Secondly, as has been hinted at, there must be a way of making any application process for small charities, and for charities in general, as simple as possible. I draw the attention of the Minister and her officials to a letter that those of us speaking in this debate have received from Lloyds Bank Foundation, which asks a series of questions about access to the National Lottery Community Fund—about definitions and how it will work—and I hope that the Minister might provide some more answers and details on those questions to help charities access that important funding.

Finally, as we are worrying about a second wave with regard to health risks, we also know that there will be second-order economic consequences, including for charities. I therefore add my support for the points made by the noble Lord, Lord Sharkey, about the medical research charities. The package put in place at the moment is clearly designed to provide immediate crisis funding for our charities, but there are longer-term consequences, particularly for other, non-Covid-related conditions, where funding for medical research is critical. I hope the Government will provide funding to enable those important schemes to restart.

Baroness Wilcox of Newport Portrait Baroness Wilcox of Newport (Lab) - Hansard

My Lords, on 27 March the Welsh Government announced an initial fund of £24 million to support Wales’s voluntary sector in response to the pandemic. The fund will support three distinct areas of activity: helping charities and third sector organisations financially through the crisis by providing direct financial support; helping more people volunteer; and helping volunteering services by supporting third sector organisations as well as strengthening essential third sector infrastructure, including the Volunteering Wales platform.

The primary issue for charities, however, is survival. After 10 years of austerity, they had already been cut to the very bone before this situation hit. Sickness levels of staff in charities have gone up, while organisations have seen an increased need for services, and calls for mediation and safeguarding are rising exponentially. Charities are also having to spend vast sums on PPE and sanitation products.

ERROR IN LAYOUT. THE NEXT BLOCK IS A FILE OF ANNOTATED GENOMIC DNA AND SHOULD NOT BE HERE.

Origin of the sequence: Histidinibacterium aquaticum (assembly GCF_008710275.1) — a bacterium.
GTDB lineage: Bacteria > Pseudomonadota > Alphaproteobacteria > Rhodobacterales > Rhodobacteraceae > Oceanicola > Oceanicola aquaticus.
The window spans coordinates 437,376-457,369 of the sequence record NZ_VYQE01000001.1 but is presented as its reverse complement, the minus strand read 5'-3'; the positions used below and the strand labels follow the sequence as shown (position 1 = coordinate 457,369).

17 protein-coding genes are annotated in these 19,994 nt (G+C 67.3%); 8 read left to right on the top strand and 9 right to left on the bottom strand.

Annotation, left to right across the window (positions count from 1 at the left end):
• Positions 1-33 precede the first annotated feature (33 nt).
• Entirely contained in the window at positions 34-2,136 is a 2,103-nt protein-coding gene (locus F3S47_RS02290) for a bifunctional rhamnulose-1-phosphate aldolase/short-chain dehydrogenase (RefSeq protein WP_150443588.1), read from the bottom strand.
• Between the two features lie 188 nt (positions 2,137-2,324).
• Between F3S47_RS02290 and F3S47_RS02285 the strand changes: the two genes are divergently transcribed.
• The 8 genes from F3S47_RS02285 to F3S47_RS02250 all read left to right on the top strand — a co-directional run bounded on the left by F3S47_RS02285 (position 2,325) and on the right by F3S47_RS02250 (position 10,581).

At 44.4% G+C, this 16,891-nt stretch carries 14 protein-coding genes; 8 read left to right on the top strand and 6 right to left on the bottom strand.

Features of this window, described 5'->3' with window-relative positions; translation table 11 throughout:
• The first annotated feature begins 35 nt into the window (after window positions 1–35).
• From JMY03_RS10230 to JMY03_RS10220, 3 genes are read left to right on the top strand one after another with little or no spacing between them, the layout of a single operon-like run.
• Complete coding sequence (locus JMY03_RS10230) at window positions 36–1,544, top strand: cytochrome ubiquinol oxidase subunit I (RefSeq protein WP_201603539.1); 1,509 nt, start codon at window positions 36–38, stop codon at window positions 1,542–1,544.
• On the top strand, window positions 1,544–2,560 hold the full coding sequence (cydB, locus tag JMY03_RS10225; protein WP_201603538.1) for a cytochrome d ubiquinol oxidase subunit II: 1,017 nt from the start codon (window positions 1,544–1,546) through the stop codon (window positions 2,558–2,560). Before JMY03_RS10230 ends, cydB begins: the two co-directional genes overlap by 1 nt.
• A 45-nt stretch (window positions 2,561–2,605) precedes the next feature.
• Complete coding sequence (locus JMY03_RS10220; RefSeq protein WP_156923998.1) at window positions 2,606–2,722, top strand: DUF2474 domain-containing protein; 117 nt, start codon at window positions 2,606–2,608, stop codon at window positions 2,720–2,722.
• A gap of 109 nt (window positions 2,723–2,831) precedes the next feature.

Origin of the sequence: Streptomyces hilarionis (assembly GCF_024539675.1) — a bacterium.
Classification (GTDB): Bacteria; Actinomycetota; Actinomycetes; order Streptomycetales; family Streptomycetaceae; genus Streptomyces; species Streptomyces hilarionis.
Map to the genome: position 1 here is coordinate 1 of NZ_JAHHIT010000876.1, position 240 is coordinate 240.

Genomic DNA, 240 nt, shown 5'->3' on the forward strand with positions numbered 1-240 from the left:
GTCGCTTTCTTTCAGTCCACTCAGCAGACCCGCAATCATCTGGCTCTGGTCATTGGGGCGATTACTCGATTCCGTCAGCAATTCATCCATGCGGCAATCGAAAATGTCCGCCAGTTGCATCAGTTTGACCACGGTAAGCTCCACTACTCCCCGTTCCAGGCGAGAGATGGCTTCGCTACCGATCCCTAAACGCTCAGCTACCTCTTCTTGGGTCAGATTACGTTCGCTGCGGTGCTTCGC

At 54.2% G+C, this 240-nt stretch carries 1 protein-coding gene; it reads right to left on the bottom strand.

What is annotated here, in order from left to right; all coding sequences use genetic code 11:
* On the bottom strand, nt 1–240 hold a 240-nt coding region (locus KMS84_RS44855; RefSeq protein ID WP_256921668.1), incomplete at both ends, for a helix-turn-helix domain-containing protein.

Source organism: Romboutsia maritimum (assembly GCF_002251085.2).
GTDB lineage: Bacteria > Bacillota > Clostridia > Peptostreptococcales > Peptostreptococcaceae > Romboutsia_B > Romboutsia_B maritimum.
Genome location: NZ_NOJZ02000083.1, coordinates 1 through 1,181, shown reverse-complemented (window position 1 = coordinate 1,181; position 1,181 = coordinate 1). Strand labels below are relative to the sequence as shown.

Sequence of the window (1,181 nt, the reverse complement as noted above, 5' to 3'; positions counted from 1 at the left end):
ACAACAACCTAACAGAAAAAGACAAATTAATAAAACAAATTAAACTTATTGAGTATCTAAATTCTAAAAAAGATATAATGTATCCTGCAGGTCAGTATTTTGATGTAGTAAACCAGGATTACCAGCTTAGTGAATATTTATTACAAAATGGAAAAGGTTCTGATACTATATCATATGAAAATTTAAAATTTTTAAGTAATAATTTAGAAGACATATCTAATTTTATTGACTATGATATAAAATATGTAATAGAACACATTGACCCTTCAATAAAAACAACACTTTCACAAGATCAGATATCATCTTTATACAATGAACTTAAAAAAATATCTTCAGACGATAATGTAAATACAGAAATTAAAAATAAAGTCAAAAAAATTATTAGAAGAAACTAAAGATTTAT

The charity Llamau works with young homeless people in Wales, and its chief executive, Frances Beecher, recently told me that her staff, who are working with vulnerable and already traumatised young homeless people struggling with lockdown, need all the expertise, resources and help to support them. The other big issue she raised was the lack of fundraising opportunities to bridge the gap between the income that charities receive and the cost of delivering services. It has been decimated: Llamau will lose over £600,000 this year.

Charities started as people were falling through the net of statutory support. The safety nets are now mainly with charities; it is where the knowledge and expertise are left. Many charities, especially regional and service delivery ones, will go to the wall. The fight to end youth homelessness or to combat domestic abuse will be stalled; the human cost will be huge. However, the financial costs will also be huge for statutory services, the criminal justice system and, indeed, mental health services. More support must be leveraged into the charity sector to prevent it being decimated. The Welsh Government have implemented measures, but they too need more funding. Can the Minister ensure that the UK Government also support charities and the voluntary sector with extra funding during these extraordinary times in which we live?